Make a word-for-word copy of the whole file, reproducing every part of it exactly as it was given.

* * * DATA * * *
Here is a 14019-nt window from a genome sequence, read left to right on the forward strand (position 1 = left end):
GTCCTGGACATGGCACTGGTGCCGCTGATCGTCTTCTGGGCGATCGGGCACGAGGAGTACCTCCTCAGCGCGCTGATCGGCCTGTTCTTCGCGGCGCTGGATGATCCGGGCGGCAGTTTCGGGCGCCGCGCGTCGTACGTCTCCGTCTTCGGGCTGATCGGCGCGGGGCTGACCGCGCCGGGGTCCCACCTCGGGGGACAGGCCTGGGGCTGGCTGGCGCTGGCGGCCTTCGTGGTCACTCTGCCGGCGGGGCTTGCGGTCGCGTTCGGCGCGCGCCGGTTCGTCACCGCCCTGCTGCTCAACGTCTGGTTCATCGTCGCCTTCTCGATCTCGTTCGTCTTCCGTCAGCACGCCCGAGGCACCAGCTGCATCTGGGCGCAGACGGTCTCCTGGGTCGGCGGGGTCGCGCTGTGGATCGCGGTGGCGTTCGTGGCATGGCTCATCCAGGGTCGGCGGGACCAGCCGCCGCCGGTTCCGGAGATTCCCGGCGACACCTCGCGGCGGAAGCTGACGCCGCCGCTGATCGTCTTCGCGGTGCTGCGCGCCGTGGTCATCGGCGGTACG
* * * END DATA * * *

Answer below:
Here is a 14019-nt window from a genome sequence, read left to right on the forward strand (position 1 = left end):
GTCCTGGACATGGCACTGGTGCCGCTGATCGTCTTCTGGGCGATCGGGCACGAGGAGTACCTCCTCAGCGCGCTGATCGGCCTGTTCTTCGCGGCGCTGGATGATCCGGGCGGCAGTTTCGGGCGCCGCGCGTCGTACGTCTCCGTCTTCGGGCTGATCGGCGCGGGGCTGACCGCGCCGGGGTCCCACCTCGGGGGACAGGCCTGGGGCTGGCTGGCGCTGGCGGCCTTCGTGGTCACTCTGCCGGCGGGGCTTGCGGTCGCGTTCGGCGCGCGCCGGTTCGTCACCGCCCTGCTGCTCAACGTCTGGTTCATCGTCGCCTTCTCGATCTCGTTCGTCTTCCGTCAGCACGCCCGAGGCACCAGCTGCATCTGGGCGCAGACGGTCTCCTGGGTCGGCGGGGTCGCGCTGTGGATCGCGGTGGCGTTCGTGGCATGGCTCATCCAGGGTCGGCGGGACCAGCCGCCGCCGGTTCCGGAGATTCCCGGCGACACCTCGCGGCGGAAGCTGACGCCGCCGCTGATCGTCTTCGCGGTGCTGCGCGCCGTGGTCATCGGCGGTACG